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Head-Controlled Keyboard And Mouse using ATmega32




Easy Input is a head-controlled keyboard and mouse input device for disabled users.

The system uses accelerometers to detect the user’s head tilt in order to direct mouse movement on the monitor. The clicking of the mouse is activated by the user’s eye blinking through a reflective sensor. The keyboard function is implemented by allowing the user to scroll through letters with head tilt and with eye blinking as the selection mechanism.

This project was a five week design lab for ECE 476 at Cornell University. Video of the final demonstration will be available in the Results section.

Head-Controlled Keyboard And Mouse

 

High Level Design

 

Project Inspiration

This project was motivated by the novella/film �The Diving Bell and the Butterfly� based on the life of Jean-Dominique Bauby. At the age of 42 Bauby, the then French editor the magazine ELLE, suffered a massive and spontaneous stroke while driving down a road in rural France. After several weeks in a coma, he awoke with what�s known as �locked-in syndrome�, with full muscular paralysis, and with only the control of his left eye remaining. Despite the loss of almost all of his physical ability, his sight, hearing, and especially mental function remained unchanged. He (the butterfly) was essentially trapped inside his body (the diving bell). With the aid of an extra-ordinarily patient speech therapist, he gained the ability to communicate again by blinking as she orally read a frequency sorted alphabet to him. In this way he would slowly form words and then sentences, and over the period of months, with extreme difficulty, was able to write the aforementioned account of his experience. This primitive form of communication was excruciatingly tedious to both Bauby and his �interpreter�, requiring extreme patience from both individuals as letter entry was quite slow and any mistakes were not easily corrected.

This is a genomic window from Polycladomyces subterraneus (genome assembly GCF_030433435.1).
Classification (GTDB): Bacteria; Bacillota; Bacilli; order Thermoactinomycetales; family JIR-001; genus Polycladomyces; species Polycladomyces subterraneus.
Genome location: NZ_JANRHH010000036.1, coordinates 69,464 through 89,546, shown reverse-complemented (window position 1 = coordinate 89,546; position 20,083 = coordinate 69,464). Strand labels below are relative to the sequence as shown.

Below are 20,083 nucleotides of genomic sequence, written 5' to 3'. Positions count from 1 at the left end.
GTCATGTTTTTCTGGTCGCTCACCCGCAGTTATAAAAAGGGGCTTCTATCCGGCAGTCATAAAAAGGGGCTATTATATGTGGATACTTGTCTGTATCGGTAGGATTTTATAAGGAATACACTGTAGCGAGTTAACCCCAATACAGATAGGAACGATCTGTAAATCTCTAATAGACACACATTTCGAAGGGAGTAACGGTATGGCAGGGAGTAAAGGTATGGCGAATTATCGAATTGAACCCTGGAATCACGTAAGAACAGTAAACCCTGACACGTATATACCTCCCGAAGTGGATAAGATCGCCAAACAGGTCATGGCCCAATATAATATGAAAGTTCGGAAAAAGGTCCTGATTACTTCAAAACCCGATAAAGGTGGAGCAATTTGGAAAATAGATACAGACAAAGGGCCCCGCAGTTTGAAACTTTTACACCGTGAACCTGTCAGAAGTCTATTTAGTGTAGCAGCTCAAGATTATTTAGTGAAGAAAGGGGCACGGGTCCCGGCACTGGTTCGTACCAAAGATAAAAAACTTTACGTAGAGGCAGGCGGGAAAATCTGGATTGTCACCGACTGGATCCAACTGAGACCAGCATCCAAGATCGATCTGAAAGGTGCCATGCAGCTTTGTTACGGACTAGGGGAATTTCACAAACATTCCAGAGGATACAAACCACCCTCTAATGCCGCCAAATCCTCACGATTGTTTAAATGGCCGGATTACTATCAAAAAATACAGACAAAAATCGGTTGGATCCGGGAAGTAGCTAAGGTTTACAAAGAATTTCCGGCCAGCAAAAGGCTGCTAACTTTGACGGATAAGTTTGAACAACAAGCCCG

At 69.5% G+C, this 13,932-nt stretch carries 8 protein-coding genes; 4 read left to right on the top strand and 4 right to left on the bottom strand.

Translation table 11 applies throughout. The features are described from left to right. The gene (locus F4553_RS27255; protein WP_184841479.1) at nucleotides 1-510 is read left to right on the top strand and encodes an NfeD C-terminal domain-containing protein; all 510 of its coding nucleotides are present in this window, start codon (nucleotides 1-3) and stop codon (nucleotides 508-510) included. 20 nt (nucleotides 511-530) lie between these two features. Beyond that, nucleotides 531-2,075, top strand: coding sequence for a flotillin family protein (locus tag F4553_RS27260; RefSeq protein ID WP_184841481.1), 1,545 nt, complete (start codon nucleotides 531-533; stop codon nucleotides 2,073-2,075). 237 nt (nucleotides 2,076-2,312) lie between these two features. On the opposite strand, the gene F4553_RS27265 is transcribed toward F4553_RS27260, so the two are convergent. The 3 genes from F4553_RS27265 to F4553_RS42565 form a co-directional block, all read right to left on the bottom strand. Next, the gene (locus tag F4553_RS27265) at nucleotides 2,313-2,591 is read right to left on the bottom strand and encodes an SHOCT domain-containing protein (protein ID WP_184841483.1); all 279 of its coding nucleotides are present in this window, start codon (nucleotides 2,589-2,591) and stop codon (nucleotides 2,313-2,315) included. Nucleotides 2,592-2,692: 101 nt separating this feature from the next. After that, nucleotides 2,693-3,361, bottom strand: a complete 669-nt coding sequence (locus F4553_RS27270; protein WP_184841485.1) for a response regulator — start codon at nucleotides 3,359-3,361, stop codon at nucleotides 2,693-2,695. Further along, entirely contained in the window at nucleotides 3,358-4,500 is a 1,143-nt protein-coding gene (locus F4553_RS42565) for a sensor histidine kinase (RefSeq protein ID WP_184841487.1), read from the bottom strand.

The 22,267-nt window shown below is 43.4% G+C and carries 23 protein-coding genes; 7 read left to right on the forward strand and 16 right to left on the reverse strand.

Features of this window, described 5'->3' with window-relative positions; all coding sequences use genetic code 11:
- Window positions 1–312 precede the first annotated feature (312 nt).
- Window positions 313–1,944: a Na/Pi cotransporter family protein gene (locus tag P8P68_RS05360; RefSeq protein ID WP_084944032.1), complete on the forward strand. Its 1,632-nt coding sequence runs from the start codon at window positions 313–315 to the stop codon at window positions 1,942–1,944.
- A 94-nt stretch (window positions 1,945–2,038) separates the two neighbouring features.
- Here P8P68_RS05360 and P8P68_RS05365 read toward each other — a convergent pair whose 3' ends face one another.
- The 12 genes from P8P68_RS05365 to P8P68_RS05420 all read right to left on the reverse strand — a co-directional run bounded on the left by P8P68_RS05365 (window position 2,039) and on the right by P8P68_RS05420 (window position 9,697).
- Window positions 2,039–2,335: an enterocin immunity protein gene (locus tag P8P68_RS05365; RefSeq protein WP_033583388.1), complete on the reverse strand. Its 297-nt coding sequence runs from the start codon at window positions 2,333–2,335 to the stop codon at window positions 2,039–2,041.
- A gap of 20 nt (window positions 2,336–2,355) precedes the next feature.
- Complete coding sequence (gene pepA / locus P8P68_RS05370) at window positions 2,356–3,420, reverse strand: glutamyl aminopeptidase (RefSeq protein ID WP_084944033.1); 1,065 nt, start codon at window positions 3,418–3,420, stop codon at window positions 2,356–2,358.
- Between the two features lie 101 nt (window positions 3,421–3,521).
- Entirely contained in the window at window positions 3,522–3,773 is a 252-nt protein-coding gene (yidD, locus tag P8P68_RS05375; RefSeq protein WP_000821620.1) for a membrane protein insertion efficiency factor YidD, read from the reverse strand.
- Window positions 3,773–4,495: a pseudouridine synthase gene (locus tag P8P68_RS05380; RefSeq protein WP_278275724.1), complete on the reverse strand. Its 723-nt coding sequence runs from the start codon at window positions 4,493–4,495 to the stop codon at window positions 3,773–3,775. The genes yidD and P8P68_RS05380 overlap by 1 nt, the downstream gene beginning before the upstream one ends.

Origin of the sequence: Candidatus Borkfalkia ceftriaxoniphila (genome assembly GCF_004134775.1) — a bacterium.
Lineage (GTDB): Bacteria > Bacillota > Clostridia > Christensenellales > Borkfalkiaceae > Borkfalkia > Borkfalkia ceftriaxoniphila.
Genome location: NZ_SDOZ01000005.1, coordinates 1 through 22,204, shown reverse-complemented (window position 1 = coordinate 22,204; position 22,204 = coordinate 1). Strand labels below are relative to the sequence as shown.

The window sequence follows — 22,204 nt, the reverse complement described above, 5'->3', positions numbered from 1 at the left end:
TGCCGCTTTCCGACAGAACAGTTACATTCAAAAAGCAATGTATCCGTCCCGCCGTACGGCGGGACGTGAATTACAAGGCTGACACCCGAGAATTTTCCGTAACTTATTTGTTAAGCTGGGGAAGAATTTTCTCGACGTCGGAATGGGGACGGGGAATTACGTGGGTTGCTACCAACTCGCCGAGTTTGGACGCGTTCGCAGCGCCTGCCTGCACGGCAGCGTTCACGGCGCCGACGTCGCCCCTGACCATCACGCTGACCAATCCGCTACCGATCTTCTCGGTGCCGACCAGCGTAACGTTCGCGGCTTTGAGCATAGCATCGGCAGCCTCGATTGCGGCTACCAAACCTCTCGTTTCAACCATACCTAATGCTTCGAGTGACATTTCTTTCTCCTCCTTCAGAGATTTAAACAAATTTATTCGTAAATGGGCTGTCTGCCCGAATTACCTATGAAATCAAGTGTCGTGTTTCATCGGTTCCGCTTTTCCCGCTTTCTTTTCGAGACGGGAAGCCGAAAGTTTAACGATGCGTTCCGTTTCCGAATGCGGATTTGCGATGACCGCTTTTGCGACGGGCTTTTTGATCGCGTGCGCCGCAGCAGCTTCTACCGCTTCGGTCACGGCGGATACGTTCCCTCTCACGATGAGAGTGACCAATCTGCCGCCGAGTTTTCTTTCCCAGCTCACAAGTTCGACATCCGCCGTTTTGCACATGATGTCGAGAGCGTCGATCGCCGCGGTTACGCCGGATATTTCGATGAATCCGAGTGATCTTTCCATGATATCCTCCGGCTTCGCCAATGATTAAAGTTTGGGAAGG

Overall Concept

We constructd an interface system that would allow a similarly paralyzed user to interact with a computer with almost full functional capability. That is, the system operates as a mouse initially, but the user has the ability to toggle in and out of a keyboard mode allowing the entry of text. This is achieved by using the control from a single eye, tracking the position of the pupil for direction, and using blinking as an input. As detection of eye motion proved too challenging, we built an accelerometer based tilt detector to determine head motion, so that, although not as applicable in this particular case, it might be use by a quadriplegic individual.

Relevant Standards

      PS/2 Standard for Keyboard and Mouse

Nowadays, most mice and keyboards use Universal Serial Bus (USB). However, we decided to simulate a mouse and a keyboard using PS/2 instead of USB because it is easier and seems to be more doable within one month time. Because the computers in the laboratory do not have PS/2 ports on the mother board, we will need a PS/2 to USB cable to connect to the computer. PS/2 transmits serial data at a rate of 10 to 16kHz with 1 stop bit, 1 start bit and 1 odd parity bit. There are 6 pins in a PS/2 connector. The pin specifications are as follow.

Head-Controlled Keyboard And Mouse schematic

PS/2 for Keyboard

When a key is pressed, a unique make code for that key is sent to the computer. When a key is released, another unique break code for that key is sent. According to Keyboard Scan Codes: Set 2 which is used by all modern keyboards, a make code is either 1 or 2 bytes and a break code is either 2 or 3 bytes. There is a simple relationship between the make code and break code. For example, the make code for an ‘A’ is 0x1C and the corresponding break code is 0xF01C. Besides the key press event, the computer may send some commands to the keyboard. We also need to handle these commands such as RESET and RESEND in order to make it works.

      PS/2 for Mouse

There are many extensions on how the mouse communicates with the computer. We stuck with the most basic one because we do not need features such as more buttons and scrolling.

The standard PS/2 mouse sends movement and button information to the computer periodically using a 3-byte packet. The specifications of the packet are shown below. The mouse samples the movement at a frequency from 10Hz to 200Hz. Similar to a PS/2 keyboard, we need to handle command from the computer.

 

For more detail: Head-Controlled Keyboard And Mouse using ATmega32

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